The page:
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Today in Repair

June 13, 2022
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Tracking Devices Show Returned Appliances Go To Landfill

Tracking devices planted in “faulty” small appliances have revealed where they go when returned to stores.

Many appliances such as mixers, blenders and toasters are sold with no repair advice and no spare parts available, making a longer lifespan challenging.

The situation lead Consumer NZ to investigate what happens to nearly new, but faulty appliances.

After buying benchtop mixers from Kmart, The Warehouse, Briscoes and Farmers stores in Wellington, its testers created easily-fixed “faults” by removing a power wire from the control board. (

Tech is bracing itself as Lina Khan’s FTC agenda takes off

It’s not just Amazon.

One year after taking over as chair of the FTC, Lina Khan is just getting into the thorniest, farthest-reaching and most resource-intensive portion of her agenda — and most of the items on deck have nothing to do with the widely expected antitrust lawsuit against yet another tech giant.

Although Khan, 33, rocketed to the top ranks of competition law with her criticism of Amazon, she appears to be preparing rulemakings on privacy, the revision of the agency’s views on mergers, more work on kids’ data and the defense of the agency before hostile judges — even as many of those outside the FTC who could face its wrath are making their own preparations.

“The FTC follows and is in charge of the entire economy, basically,” said Matt Wood, vice president of Policy at media group Free Press. “When it comes to the signature issues, a lot of stuff is still in the works.” (

New Fair Repair Bill takes “Right to Repair” movement national

The Fair Repair Bill introduced to the Senate on March 14, if passed, will take the Right to Repair in the US one step nearer to building a sustainable future by codifying legislation on a national level. Manufacturers must make sure they are up to the challenge.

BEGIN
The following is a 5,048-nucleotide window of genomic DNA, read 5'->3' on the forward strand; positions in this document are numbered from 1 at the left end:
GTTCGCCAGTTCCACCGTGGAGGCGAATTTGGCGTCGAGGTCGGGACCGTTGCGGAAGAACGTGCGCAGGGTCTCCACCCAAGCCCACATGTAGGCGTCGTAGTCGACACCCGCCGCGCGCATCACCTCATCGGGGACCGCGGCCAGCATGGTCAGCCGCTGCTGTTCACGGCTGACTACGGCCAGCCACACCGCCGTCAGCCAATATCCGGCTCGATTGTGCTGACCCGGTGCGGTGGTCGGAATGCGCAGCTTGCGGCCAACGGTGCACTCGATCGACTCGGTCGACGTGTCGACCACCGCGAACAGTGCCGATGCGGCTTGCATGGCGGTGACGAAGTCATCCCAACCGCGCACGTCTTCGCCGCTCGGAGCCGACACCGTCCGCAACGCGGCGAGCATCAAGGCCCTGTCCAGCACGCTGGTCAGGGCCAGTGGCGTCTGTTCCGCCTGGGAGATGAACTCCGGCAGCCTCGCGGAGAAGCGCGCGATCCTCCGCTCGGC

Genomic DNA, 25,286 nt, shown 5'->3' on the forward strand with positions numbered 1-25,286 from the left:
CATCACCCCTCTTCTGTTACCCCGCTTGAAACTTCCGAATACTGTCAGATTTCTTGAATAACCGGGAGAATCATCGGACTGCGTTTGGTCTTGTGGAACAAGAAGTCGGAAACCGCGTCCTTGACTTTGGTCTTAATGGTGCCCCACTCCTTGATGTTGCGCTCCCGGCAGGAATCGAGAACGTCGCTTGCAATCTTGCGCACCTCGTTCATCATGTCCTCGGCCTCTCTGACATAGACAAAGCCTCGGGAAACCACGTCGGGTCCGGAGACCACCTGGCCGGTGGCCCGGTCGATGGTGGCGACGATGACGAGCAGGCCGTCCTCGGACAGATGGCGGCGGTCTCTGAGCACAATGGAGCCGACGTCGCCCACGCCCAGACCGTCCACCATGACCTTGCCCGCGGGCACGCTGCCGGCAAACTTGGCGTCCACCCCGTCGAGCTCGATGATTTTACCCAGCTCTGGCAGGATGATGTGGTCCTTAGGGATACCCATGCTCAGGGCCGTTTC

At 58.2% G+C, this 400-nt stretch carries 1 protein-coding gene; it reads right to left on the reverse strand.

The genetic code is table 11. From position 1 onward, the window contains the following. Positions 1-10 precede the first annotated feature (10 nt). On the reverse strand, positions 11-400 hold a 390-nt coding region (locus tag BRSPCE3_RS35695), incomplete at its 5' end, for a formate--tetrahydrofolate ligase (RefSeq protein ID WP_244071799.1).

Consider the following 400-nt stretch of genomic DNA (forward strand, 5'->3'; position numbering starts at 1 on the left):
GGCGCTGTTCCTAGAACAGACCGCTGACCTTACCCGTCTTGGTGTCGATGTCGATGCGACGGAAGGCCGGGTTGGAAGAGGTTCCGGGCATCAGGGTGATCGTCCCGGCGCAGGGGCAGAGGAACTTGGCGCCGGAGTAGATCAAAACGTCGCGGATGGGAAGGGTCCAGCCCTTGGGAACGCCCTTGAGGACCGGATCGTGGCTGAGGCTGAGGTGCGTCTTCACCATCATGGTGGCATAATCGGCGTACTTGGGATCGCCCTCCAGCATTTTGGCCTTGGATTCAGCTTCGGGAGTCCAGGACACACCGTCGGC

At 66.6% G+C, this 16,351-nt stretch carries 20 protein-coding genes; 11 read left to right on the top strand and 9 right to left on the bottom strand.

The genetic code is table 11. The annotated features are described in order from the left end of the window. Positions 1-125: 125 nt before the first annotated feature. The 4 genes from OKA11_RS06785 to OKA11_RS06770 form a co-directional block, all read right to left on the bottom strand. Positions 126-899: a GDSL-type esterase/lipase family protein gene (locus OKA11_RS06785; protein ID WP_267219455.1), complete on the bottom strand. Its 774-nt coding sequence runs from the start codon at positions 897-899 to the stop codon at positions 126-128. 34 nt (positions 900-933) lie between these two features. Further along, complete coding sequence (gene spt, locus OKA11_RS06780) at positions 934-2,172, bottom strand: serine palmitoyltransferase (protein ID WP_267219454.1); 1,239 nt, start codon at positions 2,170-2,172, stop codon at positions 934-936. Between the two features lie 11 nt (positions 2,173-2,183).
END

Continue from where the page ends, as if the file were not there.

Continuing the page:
In this bipartisan bill, the widespread support for the Right to Repair across different political groups and industries is undeniable. There are clear implications for the environment and the economy. A prime example would be its impact on electronic and precious-metal waste, which has become a serious problem in the face of dwindling natural resources and global supply chain shocks. (

More mobile recycling urged to halt growing e-waste mountain

Technology has become a vital part of life over the past couple of decades, with new smartphones, laptops, wearables and other products appearing on the market every day.

But this range of choices comes with severe consequences, as the world faces an environmental crisis partly due to the amount of electronic waste produced by companies and households. One recent study estimated that in 2021 alone, the global mountain of e-waste outweighed the Great Wall of China, at 57 million tonnes.

Taking these findings into account, the Royal Society of Chemistry has called for a global effort from governments, businesses and the public to develop a stronger circular economy.

If action is not taken, experts say the UK could become the biggest e-waste producer per capita in Europe by 2024, overtaking current leaders Norway. (

Applying the principles of the circular economy, we need to practise “reduce, reuse and recycle”. Eliminate waste by reusing, repairing, remanufacturing, refurbishing IT assets and digital devices. Continuing to mine the Earth for precious metals and minerals and make new devices is unsustainable. We simply can no longer continue to extract Earth’s resources to manufacture goods and use them, only to dispose of them into landfill. (

A February 2022 survey conducted by the Public Interest Research Group (PIRG) and the National Farmers Union found that 92 percent of farmers surveyed believed that they could save money if they were allowed to repair their farm equipment themselves or engage independent repairmen.  Over three-quarters of those surveyed indicated that in the past, they had opted to buy older model equipment in order to avoid high repair costs." (

More than 250,000 new jobs could be created in London if the capital's businesses, citizens, and policymakers work together to expand the city's circular economy, according to research published by a waste and resource management partnership between the London boroughs and Mayor of London.

The ReLondon group has unveiled research which claims there are significant job creation and wider economic gains to be made by growing London's circular economy, arguing that previous modelling in this area has failed to account for the full range of jobs that could be unlocked by the "circular transition".

The group has calculated that 284,000 new "circular jobs" could be created if the Mayor's 2030 environmental goals are met, including the target to increase municipal recycling rates to 65 per cent. Such a scenario would nearly double the number of people employed in the capital's circular economy, which currently sits at around 231,000. (

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